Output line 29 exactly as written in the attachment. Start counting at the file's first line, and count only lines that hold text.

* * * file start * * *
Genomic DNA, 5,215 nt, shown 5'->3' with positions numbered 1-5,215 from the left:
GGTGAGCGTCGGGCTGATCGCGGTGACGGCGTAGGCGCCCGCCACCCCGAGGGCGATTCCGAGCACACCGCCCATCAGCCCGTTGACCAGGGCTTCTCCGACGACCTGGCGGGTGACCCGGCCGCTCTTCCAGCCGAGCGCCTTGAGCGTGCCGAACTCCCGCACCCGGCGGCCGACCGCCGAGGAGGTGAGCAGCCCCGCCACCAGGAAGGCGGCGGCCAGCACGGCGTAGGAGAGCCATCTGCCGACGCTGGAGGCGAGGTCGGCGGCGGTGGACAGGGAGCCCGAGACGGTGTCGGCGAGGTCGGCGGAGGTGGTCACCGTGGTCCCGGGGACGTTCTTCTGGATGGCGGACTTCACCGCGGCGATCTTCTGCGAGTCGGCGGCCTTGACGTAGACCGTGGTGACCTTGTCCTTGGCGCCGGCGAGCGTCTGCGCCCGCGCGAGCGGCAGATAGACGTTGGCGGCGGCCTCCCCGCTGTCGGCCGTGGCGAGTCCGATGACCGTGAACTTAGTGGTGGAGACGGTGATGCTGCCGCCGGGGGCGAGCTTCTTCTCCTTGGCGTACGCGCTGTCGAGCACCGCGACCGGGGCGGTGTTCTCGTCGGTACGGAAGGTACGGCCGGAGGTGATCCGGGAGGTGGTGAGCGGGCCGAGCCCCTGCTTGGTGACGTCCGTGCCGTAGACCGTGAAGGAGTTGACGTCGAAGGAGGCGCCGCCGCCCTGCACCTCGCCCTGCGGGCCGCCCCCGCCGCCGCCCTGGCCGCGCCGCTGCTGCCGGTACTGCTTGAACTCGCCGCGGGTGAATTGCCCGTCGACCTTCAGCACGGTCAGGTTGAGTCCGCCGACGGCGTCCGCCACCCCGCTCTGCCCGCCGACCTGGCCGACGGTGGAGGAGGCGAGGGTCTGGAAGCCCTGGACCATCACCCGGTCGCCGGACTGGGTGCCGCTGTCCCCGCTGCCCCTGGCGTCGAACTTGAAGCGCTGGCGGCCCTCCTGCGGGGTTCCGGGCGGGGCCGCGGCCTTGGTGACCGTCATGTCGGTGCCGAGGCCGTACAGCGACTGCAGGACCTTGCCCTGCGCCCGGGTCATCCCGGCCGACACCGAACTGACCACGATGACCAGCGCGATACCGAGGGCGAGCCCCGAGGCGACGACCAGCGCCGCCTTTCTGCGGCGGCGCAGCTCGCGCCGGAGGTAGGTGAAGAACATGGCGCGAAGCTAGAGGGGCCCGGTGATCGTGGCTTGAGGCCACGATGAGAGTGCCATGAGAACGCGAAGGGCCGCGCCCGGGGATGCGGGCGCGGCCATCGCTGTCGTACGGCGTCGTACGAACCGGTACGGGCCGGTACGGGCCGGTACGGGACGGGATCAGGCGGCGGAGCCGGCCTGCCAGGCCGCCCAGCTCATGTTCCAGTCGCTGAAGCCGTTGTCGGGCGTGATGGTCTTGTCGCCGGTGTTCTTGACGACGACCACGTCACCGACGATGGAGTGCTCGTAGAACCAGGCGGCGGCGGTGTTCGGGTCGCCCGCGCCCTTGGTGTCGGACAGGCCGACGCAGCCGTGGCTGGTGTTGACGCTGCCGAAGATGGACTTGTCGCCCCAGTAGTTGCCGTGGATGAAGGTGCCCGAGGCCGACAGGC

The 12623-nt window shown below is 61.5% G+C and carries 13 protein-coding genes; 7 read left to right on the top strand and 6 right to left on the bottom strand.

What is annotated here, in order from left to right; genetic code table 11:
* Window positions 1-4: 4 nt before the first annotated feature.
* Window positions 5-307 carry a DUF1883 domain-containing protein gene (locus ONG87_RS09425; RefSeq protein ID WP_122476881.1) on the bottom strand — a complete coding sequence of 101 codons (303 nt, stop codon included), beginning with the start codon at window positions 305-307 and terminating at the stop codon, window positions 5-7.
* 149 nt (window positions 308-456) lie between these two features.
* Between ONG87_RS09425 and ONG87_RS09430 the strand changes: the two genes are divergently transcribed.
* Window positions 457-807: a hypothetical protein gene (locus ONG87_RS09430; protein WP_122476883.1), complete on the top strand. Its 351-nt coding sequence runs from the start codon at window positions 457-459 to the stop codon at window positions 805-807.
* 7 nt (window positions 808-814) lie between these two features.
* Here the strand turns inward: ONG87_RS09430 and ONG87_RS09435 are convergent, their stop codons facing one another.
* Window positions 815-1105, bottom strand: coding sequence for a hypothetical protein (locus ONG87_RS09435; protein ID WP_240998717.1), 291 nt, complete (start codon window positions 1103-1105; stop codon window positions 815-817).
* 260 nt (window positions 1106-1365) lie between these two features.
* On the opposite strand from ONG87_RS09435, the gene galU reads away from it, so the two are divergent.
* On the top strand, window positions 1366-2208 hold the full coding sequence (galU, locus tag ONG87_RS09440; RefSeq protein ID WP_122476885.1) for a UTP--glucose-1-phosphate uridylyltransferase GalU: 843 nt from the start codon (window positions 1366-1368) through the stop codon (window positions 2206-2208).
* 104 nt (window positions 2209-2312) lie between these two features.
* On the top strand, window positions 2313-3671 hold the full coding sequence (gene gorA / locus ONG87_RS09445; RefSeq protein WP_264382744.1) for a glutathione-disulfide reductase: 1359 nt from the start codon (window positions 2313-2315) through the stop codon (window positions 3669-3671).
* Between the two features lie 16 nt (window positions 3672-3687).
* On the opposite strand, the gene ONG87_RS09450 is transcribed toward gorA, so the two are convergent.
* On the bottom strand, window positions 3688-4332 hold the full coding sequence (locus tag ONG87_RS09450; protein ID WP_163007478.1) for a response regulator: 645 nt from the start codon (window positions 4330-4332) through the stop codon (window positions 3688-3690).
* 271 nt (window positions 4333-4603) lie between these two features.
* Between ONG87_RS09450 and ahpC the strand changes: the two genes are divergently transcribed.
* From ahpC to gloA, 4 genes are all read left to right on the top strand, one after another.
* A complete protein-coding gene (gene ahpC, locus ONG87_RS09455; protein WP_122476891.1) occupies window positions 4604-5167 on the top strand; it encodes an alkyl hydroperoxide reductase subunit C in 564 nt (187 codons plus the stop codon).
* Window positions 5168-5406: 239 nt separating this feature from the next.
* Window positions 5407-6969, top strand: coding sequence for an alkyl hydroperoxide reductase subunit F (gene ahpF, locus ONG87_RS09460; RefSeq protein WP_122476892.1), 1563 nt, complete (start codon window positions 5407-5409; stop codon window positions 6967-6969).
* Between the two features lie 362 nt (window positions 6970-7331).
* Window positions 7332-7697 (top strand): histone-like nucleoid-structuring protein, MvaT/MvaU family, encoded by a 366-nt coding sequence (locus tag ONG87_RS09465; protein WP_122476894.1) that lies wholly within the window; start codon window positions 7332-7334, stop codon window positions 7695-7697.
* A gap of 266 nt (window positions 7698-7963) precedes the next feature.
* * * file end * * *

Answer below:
* A gap of 266 nt (window positions 7698-7963) precedes the next feature.